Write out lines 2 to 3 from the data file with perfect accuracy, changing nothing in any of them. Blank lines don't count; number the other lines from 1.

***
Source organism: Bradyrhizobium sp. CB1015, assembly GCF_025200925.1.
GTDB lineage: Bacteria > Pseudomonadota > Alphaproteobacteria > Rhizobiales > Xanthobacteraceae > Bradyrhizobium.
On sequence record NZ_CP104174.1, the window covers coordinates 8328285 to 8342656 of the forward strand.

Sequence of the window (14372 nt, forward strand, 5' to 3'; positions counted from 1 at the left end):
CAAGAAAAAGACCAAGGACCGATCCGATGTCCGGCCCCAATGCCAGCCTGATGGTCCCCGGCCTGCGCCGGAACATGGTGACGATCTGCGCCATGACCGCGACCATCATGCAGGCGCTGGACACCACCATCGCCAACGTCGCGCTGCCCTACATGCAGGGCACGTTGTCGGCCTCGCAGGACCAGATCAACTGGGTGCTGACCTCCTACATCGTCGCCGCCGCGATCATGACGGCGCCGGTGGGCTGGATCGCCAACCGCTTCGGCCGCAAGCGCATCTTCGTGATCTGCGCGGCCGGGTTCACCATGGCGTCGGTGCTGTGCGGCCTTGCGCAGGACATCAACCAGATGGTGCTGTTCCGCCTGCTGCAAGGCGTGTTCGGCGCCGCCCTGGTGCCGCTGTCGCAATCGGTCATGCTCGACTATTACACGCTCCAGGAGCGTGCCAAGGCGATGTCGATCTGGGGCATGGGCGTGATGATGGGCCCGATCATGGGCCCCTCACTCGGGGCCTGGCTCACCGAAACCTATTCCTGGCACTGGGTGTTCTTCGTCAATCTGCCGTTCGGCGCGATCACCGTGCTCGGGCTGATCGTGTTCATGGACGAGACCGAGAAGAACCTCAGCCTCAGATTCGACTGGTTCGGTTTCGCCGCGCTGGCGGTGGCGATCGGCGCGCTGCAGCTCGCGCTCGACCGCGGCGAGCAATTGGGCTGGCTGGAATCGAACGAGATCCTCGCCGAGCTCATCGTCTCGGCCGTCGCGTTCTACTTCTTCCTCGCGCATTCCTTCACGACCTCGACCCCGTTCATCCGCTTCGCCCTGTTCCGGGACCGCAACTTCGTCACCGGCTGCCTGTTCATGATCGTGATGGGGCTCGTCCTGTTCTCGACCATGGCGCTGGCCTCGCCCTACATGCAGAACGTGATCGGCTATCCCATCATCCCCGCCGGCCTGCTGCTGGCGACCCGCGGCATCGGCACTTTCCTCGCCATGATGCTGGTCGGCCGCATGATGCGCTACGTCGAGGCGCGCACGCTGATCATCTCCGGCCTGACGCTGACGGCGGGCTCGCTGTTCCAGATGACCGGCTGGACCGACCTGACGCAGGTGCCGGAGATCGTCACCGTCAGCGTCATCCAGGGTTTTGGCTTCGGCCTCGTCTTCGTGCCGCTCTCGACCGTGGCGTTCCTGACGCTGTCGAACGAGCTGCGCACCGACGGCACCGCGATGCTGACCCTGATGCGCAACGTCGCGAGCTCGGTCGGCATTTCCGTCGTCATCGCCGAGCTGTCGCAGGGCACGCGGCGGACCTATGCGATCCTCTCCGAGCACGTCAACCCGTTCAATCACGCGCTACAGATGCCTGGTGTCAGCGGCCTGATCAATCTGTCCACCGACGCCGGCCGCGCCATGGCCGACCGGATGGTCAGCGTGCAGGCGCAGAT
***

GTDB lineage: Bacteria > Pseudomonadota > Alphaproteobacteria > Rhizobiales > Xanthobacteraceae > Bradyrhizobium.
On sequence record NZ_CP104174.1, the window covers coordinates 8328285 to 8342656 of the forward strand.